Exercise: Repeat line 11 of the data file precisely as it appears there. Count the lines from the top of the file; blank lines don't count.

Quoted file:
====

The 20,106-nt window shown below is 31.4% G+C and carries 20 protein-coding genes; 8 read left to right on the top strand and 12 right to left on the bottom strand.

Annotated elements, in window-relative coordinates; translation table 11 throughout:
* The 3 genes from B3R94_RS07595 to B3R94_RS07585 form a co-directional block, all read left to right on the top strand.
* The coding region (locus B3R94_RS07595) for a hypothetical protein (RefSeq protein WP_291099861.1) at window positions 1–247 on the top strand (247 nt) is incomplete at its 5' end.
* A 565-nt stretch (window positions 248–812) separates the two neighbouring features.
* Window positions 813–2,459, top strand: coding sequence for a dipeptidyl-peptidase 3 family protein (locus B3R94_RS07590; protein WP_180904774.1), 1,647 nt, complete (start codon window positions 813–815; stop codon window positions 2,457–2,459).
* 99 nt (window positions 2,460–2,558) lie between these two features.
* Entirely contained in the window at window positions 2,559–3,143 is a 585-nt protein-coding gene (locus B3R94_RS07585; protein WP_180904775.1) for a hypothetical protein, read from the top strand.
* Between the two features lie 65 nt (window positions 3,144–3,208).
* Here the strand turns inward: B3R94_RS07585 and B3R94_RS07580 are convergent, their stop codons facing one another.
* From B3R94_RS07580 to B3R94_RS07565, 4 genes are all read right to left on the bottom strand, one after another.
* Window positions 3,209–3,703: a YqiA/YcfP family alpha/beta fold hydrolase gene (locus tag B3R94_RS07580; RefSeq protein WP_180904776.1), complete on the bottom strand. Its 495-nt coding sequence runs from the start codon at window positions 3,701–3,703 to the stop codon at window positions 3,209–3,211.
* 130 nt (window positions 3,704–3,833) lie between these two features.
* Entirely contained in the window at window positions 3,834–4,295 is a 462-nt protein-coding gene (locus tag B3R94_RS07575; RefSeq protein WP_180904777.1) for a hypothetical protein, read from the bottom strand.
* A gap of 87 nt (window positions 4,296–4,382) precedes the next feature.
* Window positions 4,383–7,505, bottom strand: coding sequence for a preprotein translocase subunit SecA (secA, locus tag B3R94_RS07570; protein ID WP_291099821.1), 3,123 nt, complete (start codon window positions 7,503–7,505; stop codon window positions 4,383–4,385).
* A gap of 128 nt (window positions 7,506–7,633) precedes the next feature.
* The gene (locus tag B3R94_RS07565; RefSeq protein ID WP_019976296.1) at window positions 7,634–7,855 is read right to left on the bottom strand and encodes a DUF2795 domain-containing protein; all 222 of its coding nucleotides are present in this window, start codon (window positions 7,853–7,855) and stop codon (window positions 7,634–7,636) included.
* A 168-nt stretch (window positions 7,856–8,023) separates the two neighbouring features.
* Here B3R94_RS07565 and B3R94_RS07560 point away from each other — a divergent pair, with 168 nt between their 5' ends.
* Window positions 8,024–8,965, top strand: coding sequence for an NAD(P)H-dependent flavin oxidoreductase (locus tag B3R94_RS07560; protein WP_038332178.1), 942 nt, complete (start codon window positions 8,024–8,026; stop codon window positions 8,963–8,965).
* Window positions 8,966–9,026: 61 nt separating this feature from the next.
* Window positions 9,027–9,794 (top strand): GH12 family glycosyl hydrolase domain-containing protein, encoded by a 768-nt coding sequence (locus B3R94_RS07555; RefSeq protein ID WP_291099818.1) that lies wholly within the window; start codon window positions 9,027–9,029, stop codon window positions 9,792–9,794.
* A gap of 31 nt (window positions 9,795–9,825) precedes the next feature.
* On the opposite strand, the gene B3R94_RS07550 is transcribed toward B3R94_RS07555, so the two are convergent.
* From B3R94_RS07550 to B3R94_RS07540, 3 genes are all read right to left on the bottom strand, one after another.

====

* From B3R94_RS07580 to B3R94_RS07565, 4 genes are all read right to left on the bottom strand, one after another.